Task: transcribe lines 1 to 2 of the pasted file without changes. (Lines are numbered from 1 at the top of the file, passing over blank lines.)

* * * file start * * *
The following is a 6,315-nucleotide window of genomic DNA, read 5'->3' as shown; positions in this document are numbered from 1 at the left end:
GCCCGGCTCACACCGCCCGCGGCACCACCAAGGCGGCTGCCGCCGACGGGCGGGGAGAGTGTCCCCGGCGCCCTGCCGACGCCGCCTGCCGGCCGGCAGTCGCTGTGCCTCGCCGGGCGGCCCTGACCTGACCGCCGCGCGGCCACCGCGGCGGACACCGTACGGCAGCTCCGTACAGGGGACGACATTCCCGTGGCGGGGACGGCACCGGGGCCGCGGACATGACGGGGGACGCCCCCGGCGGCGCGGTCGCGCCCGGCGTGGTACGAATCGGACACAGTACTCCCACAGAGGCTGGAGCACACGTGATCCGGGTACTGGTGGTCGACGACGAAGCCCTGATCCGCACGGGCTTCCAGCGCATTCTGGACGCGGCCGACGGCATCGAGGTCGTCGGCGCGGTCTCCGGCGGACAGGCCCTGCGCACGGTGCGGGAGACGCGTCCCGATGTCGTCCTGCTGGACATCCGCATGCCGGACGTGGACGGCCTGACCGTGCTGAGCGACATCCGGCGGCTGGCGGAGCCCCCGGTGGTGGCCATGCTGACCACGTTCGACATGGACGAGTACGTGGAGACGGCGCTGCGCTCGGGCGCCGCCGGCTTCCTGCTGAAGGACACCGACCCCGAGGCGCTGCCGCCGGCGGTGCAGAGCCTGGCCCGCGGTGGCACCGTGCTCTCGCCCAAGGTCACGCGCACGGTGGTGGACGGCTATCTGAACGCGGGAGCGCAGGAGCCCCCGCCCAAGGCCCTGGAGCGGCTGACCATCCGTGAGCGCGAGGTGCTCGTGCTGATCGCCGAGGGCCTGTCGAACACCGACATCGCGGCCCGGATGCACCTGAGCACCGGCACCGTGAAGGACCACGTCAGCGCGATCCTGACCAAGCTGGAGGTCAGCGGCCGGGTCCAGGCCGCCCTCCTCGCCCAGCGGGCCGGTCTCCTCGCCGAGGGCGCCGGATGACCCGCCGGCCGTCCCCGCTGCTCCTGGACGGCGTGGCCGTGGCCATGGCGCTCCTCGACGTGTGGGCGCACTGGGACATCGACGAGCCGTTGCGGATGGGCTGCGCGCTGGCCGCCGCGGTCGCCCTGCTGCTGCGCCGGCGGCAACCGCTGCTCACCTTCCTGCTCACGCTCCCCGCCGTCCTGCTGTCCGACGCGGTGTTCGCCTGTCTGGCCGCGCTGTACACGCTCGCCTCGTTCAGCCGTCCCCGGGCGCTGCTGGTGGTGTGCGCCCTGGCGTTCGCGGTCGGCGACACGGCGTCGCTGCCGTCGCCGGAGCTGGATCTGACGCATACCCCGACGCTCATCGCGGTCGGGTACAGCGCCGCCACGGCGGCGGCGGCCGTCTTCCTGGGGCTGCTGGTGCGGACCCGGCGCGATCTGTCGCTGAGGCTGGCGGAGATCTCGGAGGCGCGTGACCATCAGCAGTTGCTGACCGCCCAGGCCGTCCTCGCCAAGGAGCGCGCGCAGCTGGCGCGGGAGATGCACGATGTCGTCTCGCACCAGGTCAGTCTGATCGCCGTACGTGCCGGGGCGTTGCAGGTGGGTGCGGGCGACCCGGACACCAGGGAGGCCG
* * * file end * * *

The following is a 6,315-nucleotide window of genomic DNA, read 5'->3' as shown; positions in this document are numbered from 1 at the left end:
GCCCGGCTCACACCGCCCGCGGCACCACCAAGGCGGCTGCCGCCGACGGGCGGGGAGAGTGTCCCCGGCGCCCTGCCGACGCCGCCTGCCGGCCGGCAGTCGCTGTGCCTCGCCGGGCGGCCCTGACCTGACCGCCGCGCGGCCACCGCGGCGGACACCGTACGGCAGCTCCGTACAGGGGACGACATTCCCGTGGCGGGGACGGCACCGGGGCCGCGGACATGACGGGGGACGCCCCCGGCGGCGCGGTCGCGCCCGGCGTGGTACGAATCGGACACAGTACTCCCACAGAGGCTGGAGCACACGTGATCCGGGTACTGGTGGTCGACGACGAAGCCCTGATCCGCACGGGCTTCCAGCGCATTCTGGACGCGGCCGACGGCATCGAGGTCGTCGGCGCGGTCTCCGGCGGACAGGCCCTGCGCACGGTGCGGGAGACGCGTCCCGATGTCGTCCTGCTGGACATCCGCATGCCGGACGTGGACGGCCTGACCGTGCTGAGCGACATCCGGCGGCTGGCGGAGCCCCCGGTGGTGGCCATGCTGACCACGTTCGACATGGACGAGTACGTGGAGACGGCGCTGCGCTCGGGCGCCGCCGGCTTCCTGCTGAAGGACACCGACCCCGAGGCGCTGCCGCCGGCGGTGCAGAGCCTGGCCCGCGGTGGCACCGTGCTCTCGCCCAAGGTCACGCGCACGGTGGTGGACGGCTATCTGAACGCGGGAGCGCAGGAGCCCCCGCCCAAGGCCCTGGAGCGGCTGACCATCCGTGAGCGCGAGGTGCTCGTGCTGATCGCCGAGGGCCTGTCGAACACCGACATCGCGGCCCGGATGCACCTGAGCACCGGCACCGTGAAGGACCACGTCAGCGCGATCCTGACCAAGCTGGAGGTCAGCGGCCGGGTCCAGGCCGCCCTCCTCGCCCAGCGGGCCGGTCTCCTCGCCGAGGGCGCCGGATGACCCGCCGGCCGTCCCCGCTGCTCCTGGACGGCGTGGCCGTGGCCATGGCGCTCCTCGACGTGTGGGCGCACTGGGACATCGACGAGCCGTTGCGGATGGGCTGCGCGCTGGCCGCCGCGGTCGCCCTGCTGCTGCGCCGGCGGCAACCGCTGCTCACCTTCCTGCTCACGCTCCCCGCCGTCCTGCTGTCCGACGCGGTGTTCGCCTGTCTGGCCGCGCTGTACACGCTCGCCTCGTTCAGCCGTCCCCGGGCGCTGCTGGTGGTGTGCGCCCTGGCGTTCGCGGTCGGCGACACGGCGTCGCTGCCGTCGCCGGAGCTGGATCTGACGCATACCCCGACGCTCATCGCGGTCGGGTACAGCGCCGCCACGGCGGCGGCGGCCGTCTTCCTGGGGCTGCTGGTGCGGACCCGGCGCGATCTGTCGCTGAGGCTGGCGGAGATCTCGGAGGCGCGTGACCATCAGCAGTTGCTGACCGCCCAGGCCGTCCTCGCCAAGGAGCGCGCGCAGCTGGCGCGGGAGATGCACGATGTCGTCTCGCACCAGGTCAGTCTGATCGCCGTACGTGCCGGGGCGTTGCAGGTGGGTGCGGGCGACCCGGACACCAGGGAGGCCG